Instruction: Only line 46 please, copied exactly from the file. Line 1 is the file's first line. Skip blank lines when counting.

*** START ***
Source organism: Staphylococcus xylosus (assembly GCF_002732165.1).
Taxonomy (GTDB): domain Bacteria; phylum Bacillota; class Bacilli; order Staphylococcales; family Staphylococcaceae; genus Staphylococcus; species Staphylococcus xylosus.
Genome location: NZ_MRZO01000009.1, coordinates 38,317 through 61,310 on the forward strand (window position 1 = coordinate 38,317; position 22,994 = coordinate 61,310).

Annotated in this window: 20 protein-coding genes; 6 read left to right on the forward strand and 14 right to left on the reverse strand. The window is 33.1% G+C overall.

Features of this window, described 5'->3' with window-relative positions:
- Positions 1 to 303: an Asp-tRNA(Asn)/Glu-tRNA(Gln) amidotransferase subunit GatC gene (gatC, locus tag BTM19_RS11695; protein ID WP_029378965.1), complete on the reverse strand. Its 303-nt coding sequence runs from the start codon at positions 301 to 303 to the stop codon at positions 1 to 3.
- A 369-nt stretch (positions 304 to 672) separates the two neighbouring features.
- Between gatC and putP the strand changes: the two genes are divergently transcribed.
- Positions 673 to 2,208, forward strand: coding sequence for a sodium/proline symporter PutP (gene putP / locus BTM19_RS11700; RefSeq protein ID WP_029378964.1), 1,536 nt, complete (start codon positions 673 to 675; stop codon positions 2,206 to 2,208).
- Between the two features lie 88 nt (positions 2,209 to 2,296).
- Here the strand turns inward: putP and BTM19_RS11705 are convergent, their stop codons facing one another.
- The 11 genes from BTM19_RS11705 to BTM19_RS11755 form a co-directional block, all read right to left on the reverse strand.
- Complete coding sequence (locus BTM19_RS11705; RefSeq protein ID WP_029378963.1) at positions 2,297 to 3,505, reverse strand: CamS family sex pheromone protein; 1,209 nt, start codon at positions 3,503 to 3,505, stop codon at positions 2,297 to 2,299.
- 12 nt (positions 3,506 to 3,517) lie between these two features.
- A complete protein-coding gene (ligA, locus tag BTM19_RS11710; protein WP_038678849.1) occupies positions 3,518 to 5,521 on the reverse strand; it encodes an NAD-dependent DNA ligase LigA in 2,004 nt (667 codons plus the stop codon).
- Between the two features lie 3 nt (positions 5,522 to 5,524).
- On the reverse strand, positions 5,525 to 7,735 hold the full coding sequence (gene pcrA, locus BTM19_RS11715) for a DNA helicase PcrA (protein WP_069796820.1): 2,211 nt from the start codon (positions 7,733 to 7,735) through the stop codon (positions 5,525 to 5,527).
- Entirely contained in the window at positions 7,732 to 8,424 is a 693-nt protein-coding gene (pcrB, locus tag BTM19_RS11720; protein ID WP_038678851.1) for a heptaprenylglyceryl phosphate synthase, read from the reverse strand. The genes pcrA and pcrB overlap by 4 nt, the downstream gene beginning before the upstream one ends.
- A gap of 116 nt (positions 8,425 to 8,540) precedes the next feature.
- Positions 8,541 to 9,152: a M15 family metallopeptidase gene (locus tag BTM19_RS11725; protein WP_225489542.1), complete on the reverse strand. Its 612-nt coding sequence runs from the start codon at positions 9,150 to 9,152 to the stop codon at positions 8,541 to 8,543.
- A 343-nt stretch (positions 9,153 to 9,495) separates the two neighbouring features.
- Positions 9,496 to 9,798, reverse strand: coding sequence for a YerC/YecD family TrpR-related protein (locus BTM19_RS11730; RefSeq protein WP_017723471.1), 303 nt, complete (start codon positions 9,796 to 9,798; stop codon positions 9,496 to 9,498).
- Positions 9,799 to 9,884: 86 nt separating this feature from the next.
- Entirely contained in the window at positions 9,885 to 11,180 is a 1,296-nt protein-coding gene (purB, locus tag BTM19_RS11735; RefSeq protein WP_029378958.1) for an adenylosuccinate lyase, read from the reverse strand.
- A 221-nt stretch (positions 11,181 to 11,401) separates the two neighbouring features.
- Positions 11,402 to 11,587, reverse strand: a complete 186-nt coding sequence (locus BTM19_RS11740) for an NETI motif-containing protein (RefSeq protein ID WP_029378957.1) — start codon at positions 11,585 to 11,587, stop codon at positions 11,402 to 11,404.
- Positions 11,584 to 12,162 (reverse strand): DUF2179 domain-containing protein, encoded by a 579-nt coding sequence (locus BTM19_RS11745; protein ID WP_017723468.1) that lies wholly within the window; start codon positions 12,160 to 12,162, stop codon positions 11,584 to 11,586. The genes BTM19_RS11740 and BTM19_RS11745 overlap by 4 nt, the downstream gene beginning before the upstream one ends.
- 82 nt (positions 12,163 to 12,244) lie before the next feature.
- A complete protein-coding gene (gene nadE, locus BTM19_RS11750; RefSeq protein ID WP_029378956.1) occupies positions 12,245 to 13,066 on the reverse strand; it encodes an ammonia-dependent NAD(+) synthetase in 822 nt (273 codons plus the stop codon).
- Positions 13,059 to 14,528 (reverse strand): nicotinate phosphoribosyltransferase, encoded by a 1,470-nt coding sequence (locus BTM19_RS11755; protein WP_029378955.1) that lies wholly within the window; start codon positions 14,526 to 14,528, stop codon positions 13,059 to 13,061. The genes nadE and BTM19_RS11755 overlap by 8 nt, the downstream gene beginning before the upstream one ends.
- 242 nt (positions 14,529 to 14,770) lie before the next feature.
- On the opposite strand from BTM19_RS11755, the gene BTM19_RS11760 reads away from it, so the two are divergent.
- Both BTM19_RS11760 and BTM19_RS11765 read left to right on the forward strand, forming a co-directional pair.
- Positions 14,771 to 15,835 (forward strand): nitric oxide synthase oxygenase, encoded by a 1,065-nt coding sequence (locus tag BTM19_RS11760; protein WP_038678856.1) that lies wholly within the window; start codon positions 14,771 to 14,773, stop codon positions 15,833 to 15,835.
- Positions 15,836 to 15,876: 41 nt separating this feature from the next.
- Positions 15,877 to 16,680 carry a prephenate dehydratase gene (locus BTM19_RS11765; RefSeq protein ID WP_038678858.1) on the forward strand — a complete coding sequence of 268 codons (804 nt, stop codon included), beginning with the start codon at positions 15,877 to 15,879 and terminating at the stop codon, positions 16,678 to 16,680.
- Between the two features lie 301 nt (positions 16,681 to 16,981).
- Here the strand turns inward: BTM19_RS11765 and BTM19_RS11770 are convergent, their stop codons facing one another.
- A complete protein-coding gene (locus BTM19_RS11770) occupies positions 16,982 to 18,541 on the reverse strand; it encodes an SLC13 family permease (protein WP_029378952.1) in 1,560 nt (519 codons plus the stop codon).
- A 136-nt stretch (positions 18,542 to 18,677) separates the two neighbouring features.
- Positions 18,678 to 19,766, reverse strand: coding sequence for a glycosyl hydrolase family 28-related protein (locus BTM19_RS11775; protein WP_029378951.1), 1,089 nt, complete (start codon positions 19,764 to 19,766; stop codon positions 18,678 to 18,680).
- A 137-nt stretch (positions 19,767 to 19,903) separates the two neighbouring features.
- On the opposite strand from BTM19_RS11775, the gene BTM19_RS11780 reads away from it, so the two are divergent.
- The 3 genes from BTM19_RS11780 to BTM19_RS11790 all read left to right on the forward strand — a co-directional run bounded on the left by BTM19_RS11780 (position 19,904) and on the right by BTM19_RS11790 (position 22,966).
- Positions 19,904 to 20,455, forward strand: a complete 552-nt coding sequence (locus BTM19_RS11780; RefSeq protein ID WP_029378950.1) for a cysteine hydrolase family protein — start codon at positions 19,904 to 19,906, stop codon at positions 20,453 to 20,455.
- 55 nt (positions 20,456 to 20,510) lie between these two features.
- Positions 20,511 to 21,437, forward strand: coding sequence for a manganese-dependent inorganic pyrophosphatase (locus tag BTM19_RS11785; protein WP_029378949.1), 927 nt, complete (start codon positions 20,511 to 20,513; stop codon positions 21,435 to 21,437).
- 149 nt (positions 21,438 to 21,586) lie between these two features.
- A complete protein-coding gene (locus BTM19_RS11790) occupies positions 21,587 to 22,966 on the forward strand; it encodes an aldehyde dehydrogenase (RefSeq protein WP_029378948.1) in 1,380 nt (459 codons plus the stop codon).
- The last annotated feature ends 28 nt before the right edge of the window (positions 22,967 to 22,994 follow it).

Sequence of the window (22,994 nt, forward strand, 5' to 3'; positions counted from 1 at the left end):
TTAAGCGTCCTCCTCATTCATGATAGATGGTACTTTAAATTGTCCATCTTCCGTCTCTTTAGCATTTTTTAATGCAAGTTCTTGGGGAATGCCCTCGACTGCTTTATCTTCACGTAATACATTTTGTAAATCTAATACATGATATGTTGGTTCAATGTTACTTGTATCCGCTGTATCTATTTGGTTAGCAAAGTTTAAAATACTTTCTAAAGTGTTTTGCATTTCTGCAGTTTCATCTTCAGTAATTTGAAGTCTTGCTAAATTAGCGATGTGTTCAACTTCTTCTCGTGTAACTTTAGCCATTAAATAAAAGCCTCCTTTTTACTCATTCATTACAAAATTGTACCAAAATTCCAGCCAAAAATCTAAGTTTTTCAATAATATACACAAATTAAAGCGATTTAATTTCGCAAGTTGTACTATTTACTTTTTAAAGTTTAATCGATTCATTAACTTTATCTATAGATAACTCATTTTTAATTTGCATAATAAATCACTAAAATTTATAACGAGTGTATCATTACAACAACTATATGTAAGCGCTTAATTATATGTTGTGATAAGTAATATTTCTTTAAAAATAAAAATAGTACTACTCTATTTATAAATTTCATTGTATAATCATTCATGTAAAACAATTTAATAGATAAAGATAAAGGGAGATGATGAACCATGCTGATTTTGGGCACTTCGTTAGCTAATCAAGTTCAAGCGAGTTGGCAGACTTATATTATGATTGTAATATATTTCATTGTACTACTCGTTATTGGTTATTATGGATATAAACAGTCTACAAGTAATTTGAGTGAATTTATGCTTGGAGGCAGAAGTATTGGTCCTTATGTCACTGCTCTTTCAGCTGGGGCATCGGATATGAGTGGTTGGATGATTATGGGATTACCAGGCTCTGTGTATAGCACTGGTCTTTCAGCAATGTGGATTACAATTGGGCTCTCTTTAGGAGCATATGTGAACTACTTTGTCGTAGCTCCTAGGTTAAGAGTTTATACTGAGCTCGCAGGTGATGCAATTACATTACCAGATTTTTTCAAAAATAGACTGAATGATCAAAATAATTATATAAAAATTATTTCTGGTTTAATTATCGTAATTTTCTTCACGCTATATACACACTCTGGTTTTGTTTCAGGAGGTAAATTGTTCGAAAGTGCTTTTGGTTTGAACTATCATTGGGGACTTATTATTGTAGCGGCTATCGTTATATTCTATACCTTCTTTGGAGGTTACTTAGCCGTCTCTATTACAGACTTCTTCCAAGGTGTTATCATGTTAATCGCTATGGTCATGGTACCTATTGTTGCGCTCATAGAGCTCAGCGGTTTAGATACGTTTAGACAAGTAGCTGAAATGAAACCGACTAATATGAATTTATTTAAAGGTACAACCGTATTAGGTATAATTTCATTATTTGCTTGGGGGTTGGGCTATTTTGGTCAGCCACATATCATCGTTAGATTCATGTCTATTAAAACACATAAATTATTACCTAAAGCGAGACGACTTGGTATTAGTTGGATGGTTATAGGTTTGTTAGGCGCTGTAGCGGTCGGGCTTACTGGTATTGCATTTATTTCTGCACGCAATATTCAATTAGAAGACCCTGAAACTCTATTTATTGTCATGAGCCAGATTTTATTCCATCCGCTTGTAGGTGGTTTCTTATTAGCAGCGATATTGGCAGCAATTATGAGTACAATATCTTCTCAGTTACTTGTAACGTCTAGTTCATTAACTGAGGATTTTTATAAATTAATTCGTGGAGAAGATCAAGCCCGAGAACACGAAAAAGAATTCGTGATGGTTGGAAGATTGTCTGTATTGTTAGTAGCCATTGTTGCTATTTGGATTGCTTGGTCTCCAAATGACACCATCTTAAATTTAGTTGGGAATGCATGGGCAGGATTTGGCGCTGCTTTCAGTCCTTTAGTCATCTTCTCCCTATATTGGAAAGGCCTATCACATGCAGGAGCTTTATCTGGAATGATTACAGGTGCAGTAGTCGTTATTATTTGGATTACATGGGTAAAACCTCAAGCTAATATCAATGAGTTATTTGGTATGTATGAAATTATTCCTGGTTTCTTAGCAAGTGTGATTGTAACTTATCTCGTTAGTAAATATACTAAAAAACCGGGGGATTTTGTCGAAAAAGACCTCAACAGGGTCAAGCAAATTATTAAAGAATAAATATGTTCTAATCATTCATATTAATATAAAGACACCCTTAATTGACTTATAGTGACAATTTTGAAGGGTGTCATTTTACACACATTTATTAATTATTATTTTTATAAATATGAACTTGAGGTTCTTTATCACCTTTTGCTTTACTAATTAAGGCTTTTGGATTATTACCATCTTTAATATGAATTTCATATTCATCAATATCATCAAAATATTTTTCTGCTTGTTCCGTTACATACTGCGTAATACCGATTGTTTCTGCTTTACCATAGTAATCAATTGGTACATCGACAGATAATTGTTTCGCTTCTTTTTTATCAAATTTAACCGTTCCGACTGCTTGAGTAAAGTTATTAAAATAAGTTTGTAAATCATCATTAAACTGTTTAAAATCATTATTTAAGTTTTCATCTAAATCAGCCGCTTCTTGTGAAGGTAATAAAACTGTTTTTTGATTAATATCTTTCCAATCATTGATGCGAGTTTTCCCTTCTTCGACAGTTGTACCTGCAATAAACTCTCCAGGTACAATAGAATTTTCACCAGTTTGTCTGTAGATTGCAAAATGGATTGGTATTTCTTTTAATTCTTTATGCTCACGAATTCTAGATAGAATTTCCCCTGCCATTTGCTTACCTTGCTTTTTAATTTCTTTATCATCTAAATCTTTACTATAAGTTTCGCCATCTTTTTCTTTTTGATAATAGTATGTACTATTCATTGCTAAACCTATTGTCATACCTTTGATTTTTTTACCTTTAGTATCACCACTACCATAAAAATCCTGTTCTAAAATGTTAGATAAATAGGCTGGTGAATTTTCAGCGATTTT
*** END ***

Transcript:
- 55 nt (positions 20,456 to 20,510) lie between these two features.